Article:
Many employers have indicated that they have experienced an increase in productivity and less stressed employees. On the flip side, however, employees have been unable to shut down and find themselves working round the clock and over and above their normal working hours. Considering the above, does this mean that South Africa is ready for a four-day working week post COVID-19?

Countries like Belgium and the UK have been able to successfully implement a four-day working week. However, given that South Africa is highly regulated in respect of its labour and employment laws, it has been argued that it would not be as seamless or easy an exercise to implement in comparison to these countries.

 

South Africa has numerous bargaining councils and sectorial agreements that regulate basic conditions of employment in the different sectors and include, inter alia, working hours. In order to be able to implement a four-day working week model, these agreements will have to be amended and their terms renegotiated to align with such a model.

 

This means an employer cannot change the terms and conditions of employment as recorded in these agreements without first consulting the relevant stakeholders, which include trade unions, workplace forums and individual employees.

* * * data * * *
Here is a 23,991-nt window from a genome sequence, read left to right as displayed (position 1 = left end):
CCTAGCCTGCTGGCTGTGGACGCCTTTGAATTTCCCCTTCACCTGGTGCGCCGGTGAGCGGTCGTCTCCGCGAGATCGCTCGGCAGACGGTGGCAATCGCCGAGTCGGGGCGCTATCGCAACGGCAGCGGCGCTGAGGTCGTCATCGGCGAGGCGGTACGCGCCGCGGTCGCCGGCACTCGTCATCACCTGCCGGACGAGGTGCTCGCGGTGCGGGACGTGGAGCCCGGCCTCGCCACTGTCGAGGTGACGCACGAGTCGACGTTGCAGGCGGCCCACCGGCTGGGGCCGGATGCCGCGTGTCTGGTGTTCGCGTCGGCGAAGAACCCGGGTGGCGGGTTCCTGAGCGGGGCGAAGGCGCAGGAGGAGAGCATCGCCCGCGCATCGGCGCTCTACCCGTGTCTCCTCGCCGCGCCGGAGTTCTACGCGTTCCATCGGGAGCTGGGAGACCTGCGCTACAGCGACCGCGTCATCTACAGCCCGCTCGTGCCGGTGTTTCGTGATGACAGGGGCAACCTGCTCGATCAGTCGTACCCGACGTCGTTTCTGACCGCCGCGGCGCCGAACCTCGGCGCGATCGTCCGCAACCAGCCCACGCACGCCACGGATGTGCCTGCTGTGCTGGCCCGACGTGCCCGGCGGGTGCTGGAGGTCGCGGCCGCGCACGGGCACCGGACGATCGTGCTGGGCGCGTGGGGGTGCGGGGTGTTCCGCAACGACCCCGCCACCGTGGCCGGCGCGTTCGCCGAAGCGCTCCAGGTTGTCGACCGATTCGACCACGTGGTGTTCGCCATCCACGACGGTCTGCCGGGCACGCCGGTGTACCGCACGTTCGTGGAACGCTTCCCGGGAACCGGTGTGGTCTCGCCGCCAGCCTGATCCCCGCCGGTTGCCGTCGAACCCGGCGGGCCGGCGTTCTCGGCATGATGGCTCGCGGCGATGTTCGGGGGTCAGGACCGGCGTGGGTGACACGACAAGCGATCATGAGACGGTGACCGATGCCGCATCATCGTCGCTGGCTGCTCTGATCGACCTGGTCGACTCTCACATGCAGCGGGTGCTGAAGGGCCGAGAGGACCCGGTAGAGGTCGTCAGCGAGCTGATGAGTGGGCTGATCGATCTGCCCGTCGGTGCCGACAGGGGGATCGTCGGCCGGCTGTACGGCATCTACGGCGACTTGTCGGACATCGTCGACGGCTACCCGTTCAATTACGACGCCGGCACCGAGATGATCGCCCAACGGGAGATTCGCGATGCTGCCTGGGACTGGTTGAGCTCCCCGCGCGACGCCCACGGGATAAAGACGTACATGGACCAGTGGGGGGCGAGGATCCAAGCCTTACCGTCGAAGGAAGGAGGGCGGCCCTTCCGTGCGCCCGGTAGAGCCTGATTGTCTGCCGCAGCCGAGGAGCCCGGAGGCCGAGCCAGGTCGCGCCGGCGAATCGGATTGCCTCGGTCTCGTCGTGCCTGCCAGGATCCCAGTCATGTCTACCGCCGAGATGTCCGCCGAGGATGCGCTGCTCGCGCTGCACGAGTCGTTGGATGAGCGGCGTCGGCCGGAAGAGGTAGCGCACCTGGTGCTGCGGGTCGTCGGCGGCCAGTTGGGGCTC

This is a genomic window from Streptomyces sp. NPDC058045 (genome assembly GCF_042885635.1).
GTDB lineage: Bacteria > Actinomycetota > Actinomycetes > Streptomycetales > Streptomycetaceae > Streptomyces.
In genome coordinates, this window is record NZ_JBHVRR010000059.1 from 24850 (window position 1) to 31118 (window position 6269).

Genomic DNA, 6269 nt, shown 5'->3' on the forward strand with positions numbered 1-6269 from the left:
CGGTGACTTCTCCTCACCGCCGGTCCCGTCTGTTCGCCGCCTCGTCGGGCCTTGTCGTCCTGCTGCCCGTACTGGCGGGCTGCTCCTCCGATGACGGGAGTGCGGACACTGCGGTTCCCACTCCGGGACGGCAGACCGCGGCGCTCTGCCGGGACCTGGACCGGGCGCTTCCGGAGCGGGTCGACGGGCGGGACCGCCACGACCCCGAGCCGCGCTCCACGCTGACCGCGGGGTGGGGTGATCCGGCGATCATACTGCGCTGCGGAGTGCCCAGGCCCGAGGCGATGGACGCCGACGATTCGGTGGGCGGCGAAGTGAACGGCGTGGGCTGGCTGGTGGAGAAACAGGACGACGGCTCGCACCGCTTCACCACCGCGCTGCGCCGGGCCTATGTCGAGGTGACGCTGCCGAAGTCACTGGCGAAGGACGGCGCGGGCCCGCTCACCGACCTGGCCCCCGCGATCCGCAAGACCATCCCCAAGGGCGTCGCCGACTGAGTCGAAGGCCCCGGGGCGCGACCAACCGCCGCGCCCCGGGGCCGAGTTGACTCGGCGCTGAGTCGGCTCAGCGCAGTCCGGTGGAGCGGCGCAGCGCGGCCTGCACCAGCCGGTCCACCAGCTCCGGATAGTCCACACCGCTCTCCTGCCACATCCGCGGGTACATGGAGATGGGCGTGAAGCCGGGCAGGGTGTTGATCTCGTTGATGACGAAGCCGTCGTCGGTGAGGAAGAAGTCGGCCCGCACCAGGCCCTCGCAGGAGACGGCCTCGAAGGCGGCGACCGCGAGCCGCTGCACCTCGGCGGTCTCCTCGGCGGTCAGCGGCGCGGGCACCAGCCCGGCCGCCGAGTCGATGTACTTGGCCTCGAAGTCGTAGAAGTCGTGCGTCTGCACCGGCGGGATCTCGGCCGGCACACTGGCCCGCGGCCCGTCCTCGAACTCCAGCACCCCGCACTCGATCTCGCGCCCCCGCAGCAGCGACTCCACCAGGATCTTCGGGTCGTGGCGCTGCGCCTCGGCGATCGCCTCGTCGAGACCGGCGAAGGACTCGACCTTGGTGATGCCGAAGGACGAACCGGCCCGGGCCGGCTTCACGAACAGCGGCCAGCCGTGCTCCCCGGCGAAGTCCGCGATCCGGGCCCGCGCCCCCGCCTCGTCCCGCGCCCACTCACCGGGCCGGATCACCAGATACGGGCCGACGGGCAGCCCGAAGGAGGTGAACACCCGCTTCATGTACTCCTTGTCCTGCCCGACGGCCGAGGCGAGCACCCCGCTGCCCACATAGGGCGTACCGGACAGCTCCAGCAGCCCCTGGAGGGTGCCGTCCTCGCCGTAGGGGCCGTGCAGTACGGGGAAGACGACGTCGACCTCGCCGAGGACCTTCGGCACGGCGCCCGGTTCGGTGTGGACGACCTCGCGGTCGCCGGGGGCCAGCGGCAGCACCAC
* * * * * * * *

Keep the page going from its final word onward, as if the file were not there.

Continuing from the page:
This is a process that is consultative and which must result in consensus being reached on all aspects related to the arrangement. A failure to obtain consent prior to implementing the working model may result in a unilateral change in terms and conditions of employment by an employer. This could expose the employer to a referral by its employees in relation to unilateral changes to terms and conditions of employment.

 

In addition to this, the relevant labour and employment laws will have to be amended to cater for the working model from a regulatory point of view. Employers will need to consider their health and safety obligations towards employees in terms of the Occupational Health and Safety Act 85 of 1993, which requires an employer to, among other things, do everything reasonably practicable to protect employees’ health and safety in the workplace. In this regard, an employer’s obligations to ensure the health and safety of its employees extends to where the employee is working outside of the conventionally understood workplace, including a home office.

 

Although a four-day working week model sounds like a brilliant and exciting idea, employers will have to assess their respective sector and industry in order to establish whether it would be practicable or even feasible for its business model. Employers will also have to consider the applicable legislation and agreements regulating their sector and engage in a consultative process with the relevant stakeholders.

 

It is, therefore, perhaps premature to make a concrete finding that the four-day working week model would be possible in a highly regulated country like South Africa. We will therefore have to monitor its progress and assess from an individual employer’s business model as to whether the four-day working week would be appropriate.

 

For more information please contact Hedda Schensema at [email protected] or Tshepiso Rasetlola at [email protected]

 

Article published with the kind courtesy of Cliffe Dekker Hofmeyr www.cliffedekkerhofmeyr.com.